Mindful Confrontation: 9 Steps to Handle Conflict in a Healthy Way Part 4 (by Melissa Eisler)
I must admit. This has been a powerful series and I can’t believe we will be wrapping up our topic about confrontation next week. As we have discovered, there is a healthy way to conduct confrontation either if it is internal or external. However, as you will soon read in the blog below, we can’t just stop there. What about post confrontation? We still need to take inventory afterwards. I believe this is something we should do more often in our everyday lives. We are so programmed to go from one situation to the next, we skip a necessary part for growth and development.
One question I liked that the blogger asked was, “Is there anything unfinished about this confrontation? If so what do I need to do about it? Somethings are not “one and done.” Maybe the confrontation you are dealing with is going to take time. Don’t feel like you have to accomplish or work through the confrontation in one sitting. Be open to continuing the matter or taking time to work through your own personal issues. Having healthy confrontation is not a rush to the finish line.
Lets learn how to remove those unnecessary pressures so that we can have meaningful solutions and results. We all know how it feels to rush into something or out of something. No matter how much of an expert we are, somethings just take time.
Like I said last week, “The next time you have to deal with confrontation, be it internal or external, I want you to refer back to this series and say, “I got this!”
This week we are dealing with Part Four of our series! We are discussing, After Confrontation. Don’t rush through the list, but really utilize it going forward. I believe as we continue to mature in this matter, we will be able to attest to healthier confrontations.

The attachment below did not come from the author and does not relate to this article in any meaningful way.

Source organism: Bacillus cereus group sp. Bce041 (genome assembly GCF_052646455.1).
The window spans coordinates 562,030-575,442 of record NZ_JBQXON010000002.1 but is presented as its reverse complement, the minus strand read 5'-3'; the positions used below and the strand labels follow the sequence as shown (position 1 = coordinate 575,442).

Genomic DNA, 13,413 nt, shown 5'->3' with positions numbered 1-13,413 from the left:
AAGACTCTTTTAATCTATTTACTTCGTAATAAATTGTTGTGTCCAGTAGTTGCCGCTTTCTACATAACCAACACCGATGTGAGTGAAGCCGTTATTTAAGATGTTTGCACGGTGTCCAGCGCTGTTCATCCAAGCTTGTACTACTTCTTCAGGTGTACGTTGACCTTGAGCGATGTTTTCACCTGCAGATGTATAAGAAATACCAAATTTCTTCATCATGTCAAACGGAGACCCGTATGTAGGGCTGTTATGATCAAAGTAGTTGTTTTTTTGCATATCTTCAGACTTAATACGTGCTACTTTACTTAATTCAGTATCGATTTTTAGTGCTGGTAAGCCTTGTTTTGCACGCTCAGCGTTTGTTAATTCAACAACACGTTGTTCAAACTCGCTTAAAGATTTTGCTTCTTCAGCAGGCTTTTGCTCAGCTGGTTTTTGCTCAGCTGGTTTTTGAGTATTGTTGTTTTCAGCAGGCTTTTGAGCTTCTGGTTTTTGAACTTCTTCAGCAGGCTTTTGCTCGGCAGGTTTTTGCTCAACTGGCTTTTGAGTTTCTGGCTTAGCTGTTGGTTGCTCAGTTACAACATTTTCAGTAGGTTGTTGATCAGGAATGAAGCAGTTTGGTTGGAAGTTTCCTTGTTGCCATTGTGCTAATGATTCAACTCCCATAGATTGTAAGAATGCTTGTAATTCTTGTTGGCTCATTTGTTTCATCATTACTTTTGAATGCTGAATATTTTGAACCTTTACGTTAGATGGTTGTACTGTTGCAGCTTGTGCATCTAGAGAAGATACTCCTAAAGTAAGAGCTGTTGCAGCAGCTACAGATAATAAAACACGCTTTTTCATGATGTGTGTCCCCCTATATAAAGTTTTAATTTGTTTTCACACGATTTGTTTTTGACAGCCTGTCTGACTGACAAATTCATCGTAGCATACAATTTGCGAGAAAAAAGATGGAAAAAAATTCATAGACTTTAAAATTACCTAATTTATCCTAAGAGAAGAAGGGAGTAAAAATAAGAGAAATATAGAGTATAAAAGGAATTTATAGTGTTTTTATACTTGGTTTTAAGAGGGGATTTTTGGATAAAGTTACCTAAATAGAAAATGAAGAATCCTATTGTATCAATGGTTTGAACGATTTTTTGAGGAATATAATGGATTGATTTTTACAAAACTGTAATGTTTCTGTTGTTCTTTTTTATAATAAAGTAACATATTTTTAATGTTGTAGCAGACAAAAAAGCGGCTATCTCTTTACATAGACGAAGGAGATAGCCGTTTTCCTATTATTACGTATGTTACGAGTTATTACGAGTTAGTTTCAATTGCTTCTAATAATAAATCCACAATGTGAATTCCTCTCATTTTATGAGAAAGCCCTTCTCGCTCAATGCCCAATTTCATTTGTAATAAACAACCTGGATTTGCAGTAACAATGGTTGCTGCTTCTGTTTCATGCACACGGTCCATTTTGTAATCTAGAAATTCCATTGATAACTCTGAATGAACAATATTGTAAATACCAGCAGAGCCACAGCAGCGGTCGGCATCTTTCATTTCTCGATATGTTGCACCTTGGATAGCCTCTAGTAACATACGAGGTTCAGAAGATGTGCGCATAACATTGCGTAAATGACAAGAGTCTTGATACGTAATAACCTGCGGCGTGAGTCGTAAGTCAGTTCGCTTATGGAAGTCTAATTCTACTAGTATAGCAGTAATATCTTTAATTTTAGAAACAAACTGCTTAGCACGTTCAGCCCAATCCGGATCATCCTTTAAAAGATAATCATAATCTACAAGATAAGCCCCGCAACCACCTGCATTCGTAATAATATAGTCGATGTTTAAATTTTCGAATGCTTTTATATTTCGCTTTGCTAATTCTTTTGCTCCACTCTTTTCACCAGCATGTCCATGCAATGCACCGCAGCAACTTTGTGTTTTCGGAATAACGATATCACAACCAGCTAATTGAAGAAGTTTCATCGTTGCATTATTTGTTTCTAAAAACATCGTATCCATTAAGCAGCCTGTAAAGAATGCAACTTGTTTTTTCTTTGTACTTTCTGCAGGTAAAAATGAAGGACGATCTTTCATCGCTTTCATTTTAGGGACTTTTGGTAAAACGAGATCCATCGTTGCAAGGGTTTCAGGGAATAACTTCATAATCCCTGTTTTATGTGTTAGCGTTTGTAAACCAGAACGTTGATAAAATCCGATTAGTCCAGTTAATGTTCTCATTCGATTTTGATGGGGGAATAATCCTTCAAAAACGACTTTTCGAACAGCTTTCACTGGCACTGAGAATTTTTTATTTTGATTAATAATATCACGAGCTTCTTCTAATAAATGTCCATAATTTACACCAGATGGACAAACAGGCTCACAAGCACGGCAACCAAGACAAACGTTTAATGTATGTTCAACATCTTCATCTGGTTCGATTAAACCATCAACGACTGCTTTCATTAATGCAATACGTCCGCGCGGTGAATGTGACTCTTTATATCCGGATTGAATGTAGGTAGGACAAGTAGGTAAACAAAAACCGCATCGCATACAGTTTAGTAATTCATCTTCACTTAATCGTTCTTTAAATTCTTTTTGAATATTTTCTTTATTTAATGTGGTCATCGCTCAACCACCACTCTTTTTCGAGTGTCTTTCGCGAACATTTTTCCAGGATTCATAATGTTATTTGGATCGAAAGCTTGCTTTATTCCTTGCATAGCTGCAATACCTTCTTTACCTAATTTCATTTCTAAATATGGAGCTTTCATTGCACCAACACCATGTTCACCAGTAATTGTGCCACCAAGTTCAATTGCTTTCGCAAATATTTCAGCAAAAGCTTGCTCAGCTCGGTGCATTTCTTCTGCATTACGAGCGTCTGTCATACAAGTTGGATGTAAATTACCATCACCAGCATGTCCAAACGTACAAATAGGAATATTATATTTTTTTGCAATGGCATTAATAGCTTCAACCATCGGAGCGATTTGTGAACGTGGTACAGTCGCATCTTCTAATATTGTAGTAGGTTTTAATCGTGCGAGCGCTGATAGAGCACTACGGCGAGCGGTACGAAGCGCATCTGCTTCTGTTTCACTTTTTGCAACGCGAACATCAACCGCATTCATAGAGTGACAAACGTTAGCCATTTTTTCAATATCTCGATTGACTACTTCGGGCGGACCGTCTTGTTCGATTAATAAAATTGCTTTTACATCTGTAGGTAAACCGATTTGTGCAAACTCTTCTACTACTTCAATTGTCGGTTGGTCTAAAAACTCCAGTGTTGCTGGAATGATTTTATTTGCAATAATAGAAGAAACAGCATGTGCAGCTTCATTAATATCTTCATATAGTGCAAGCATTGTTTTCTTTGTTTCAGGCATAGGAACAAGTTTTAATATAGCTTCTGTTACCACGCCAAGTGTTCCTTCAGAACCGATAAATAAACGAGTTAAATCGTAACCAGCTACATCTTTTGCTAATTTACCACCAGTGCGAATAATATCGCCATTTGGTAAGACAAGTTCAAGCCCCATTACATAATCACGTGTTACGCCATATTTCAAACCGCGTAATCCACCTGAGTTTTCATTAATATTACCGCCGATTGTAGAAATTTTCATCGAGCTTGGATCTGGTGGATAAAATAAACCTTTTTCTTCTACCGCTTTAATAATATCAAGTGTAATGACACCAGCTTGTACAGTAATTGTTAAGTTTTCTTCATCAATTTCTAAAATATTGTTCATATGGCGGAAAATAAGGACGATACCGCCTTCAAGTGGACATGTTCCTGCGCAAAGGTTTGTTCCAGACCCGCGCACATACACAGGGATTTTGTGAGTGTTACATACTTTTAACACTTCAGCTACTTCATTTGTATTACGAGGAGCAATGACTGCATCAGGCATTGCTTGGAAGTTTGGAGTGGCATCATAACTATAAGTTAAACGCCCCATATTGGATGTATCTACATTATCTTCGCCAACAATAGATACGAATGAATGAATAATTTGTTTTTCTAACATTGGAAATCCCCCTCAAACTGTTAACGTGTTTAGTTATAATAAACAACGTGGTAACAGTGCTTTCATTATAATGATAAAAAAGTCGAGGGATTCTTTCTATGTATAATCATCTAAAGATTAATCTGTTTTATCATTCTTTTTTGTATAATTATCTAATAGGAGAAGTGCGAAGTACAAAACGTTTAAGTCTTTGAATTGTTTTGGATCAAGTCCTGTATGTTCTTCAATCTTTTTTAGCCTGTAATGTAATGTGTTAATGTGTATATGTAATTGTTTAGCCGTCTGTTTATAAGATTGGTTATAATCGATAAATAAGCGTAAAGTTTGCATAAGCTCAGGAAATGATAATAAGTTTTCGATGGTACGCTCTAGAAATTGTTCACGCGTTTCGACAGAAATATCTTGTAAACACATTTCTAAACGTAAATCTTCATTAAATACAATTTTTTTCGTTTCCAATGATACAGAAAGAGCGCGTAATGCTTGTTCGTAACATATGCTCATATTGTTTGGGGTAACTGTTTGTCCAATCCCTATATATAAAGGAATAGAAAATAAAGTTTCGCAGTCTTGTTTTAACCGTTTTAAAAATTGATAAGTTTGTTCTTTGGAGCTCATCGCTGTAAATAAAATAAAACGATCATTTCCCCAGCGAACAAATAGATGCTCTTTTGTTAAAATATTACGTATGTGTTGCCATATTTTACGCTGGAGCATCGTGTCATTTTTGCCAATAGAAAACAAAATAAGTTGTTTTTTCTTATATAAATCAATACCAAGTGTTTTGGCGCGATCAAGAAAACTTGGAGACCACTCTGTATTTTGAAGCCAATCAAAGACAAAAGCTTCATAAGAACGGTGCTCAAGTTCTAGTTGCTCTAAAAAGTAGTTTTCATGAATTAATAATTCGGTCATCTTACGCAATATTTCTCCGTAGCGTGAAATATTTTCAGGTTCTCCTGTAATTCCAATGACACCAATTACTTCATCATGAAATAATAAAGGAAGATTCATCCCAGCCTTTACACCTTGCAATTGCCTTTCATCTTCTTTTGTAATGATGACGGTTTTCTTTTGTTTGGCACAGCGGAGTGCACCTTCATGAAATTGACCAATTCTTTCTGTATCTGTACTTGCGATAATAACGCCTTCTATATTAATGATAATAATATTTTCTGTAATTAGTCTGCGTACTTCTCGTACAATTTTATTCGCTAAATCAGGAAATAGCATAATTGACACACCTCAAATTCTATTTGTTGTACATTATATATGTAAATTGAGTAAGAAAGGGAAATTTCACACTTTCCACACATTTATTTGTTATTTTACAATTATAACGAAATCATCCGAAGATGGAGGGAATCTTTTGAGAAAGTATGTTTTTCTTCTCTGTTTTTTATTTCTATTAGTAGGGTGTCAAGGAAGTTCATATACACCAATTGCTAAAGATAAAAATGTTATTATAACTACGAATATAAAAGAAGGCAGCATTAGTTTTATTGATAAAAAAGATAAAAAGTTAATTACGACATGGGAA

Enjoy the blog below:
After your confrontation, it’s a good idea to assess how the confrontation went by asking yourself some questions. This isn’t meant to be an exercise in judging yourself, but rather an opportunity to learn how to improve your handling of confrontation in the future. Ask yourself the following questions:
How do I feel now?
Was I able to take care of myself? If not, what got in my way?
Did I say what I wanted to say? If not, what was left unsaid?
How would I do things differently if I had another chance?
Is there anything unfinished about this confrontation? If so, what do I need to do about it?
What have I learned from this confrontation that I could apply to another one?
What am I proud of?
Overall, everyone needs feedback, and healthy, mindful confrontation allows for two people to close the gap and find a resolution to problems. Often, mindful confrontation can result in closer connections with others.
So when the situation calls for it, exercise your confrontation muscles, and you will create powerful connections with yourself and others.
Live Life On The Promise Of Impact! Carenda Deonne – Your #1 Change Agent